It has been six years since the legendary Captain Jack Sparrow was seen on the big screen in Pirates of the Caribbean: On Stranger Tides. Now he is finally back on the big screen in the fifth installment of the Pirates of the Caribbean franchise, Pirates of the Caribbean: Dead Men Tell No Tales (also known as Pirates of the Caribbean: Salazar’s Revenge outside of the US). I know that I was curious to see where the franchise could go after the third movie, At World’s End, because the story tied up all the loose ends in my opinion. When I saw On Stranger Tides, I felt as if Disney didn’t know where to take the story after the Elizabeth Swann and Will Turner arc was completed so I wasn’t too sure where this movie could go. So how did Dead Men Tell No Tales stack up against the previous installments?
The story takes place nineteen years after At World’s End, where Henry Turner (Brenton Thwaites), the son of Will (Orlando Bloom) and Elizabeth (Kiera Knightly), embarks on an adventure with Captain Jack Sparrow (Johnny Depp) and Carina Smyth (Kaya Scodelario) to find the Trident of Poseidon. This Trident is able to break his father’s curse. We are first introduced to Henry as a ten year old child promising his father that he will break his father’s curse and set him free from The Flying Dutchman. Then flash forward where Henry, now nineteen years old, is warning the captain of the British Royal Navy warship to not sail into the Devil’s Triangle. The captain dismisses Henry’s concerns and states Henry has committed treason and orders for him to be locked up. Not too soon after the British warship enters the Devil’s Triangle, we are introduced to Captain Salazar (Javier Bardem) and his crew. They kill everyone on the ship but leave only one survivor, Henry Turner, so their message can be delivered – Death is coming for Jack Sparrow.
Then we meet Carina Smyth, an astronomer and horologist, who is charged as a witch for her scientific knowledge and is placed in a cell. She manages to escape just to run briefly into Jack, who is attempting to rob a bank with his crew. She also manages to find Henry who has been chained to his bed and sentenced to death for treason. After this, the story of the movie slowly starts to come into focus but it doesn’t really pick up until the middle and the end. The story does take some queues from the first Pirates movie but there are a few missteps along the way such as taking a bit too long to explain why Captain Salazar wants to kill Jack and waiting until near the end to pack in all the action. But overall, the story is better than the fourth movie and a bit more memorable.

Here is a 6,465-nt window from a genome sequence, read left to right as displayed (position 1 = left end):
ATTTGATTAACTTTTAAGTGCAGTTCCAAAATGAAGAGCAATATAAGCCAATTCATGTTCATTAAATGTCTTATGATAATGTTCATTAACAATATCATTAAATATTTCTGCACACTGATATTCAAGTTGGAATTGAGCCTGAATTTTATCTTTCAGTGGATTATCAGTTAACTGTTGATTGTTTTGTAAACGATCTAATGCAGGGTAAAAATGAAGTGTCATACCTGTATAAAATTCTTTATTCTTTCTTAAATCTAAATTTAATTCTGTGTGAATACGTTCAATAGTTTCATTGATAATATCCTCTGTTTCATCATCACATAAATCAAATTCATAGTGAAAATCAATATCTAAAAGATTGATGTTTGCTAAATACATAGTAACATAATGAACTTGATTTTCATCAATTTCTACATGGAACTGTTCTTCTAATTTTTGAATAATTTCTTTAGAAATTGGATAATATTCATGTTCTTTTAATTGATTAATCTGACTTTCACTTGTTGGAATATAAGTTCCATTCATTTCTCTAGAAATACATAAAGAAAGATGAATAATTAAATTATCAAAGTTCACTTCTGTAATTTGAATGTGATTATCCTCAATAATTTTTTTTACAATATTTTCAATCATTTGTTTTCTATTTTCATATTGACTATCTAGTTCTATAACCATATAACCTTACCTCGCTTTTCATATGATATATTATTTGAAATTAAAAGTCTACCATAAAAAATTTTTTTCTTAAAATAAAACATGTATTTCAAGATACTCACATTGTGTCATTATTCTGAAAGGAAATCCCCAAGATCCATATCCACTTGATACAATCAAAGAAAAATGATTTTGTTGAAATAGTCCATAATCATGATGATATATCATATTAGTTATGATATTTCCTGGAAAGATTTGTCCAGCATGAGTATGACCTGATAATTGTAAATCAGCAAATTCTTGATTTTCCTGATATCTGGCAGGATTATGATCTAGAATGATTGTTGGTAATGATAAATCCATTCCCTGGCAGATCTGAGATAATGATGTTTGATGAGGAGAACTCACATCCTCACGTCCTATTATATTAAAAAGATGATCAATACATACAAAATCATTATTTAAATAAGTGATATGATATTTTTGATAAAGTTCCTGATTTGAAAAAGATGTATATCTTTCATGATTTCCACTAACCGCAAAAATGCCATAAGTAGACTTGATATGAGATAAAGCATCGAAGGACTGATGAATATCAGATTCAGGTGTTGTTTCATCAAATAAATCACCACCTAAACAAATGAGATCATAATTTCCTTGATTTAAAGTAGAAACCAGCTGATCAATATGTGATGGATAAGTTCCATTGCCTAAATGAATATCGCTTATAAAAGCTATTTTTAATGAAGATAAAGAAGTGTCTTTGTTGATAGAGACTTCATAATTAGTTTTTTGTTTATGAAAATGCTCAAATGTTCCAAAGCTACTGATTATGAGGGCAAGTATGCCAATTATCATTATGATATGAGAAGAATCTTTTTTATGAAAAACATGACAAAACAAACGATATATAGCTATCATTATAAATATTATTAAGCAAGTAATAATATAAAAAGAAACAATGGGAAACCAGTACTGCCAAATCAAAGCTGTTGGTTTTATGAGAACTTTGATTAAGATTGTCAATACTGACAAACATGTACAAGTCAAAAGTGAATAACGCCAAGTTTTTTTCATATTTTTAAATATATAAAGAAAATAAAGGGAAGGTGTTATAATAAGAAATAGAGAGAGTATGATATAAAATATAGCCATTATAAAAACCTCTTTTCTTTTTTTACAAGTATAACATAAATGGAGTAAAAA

As for the characters, Jack Sparrow is up to his same shenanigans, except he doesn’t have The Black Pearl which Blackbeard trapped in a bottle in the previous movie. Barbossa (Geoffrey Rush) is now a wealthy pirate with several other ships since we last saw him in On Stranger Tides, but we do get a glimpse of how his character ticks. Captain Salazar is slightly more memorable, but we don’t see his motivation until about halfway through the movie. Other than that, he is slightly more memorable than Blackbeard, but not by much. His crew is forgettable even though the CGI is amazing. Will Turner and Elizabeth Swann briefly make an appearance in the movie. For the two new protagonists, they’re both very reminiscent of Will and Elizabeth. Henry Turner is slightly different from is father in a sense because he trusts Jack a bit more than his father. Carina Smyth on the other hand, is a bit more feistier than Elizabeth. But as the movie progresses, you start to care about the two new protagonists and you hope that they all make it out of the journey alive and well. Quite frankly, I hope that we’ll see more of Henry and Carina if there are more movies in the franchise because I would love to see how those two character’s progress.
The music is composed by Geoff Zanelli who worked with Hans Zimmer on the previous installments of Pirates. There are lots of reprises from the various themes found in the first three movies. There are some memorable pieces scattered throughout the soundtrack like Salazar and The Power of the Sea. Overall, the soundtrack is very nostalgic with many reprises of the themes found in the first three movies and a few memorable pieces.
Overall, I did enjoy the movie more than the fourth installment. Is it my favorite movie? No, not really, but it is a good movie that works as a soft reboot of the franchise. Personally, my favorites are The Curse of the Black Pearl and At World’s End but this movie ties with Dead Man’s Chest for third place on my favorite Pirates movie list. The movie introduces us to two new characters that are likeable as the story progresses, even if the story does take a bit too long to progress. As for the post-credit scene, it seems that the fifth installment is not the final installment like Disney was marketing it as, but there is possibly a sixth movie on the way to hopefully close out the series. I can only hope that we’ll see the two newcomers make an appearance in the eventual sixth movie along with Will and Elizabeth. In the end, if you’re a Pirates fan, you’ll enjoy the movie, but if you’re not, you may enjoy the movie for it’s action sequences and it’s characters.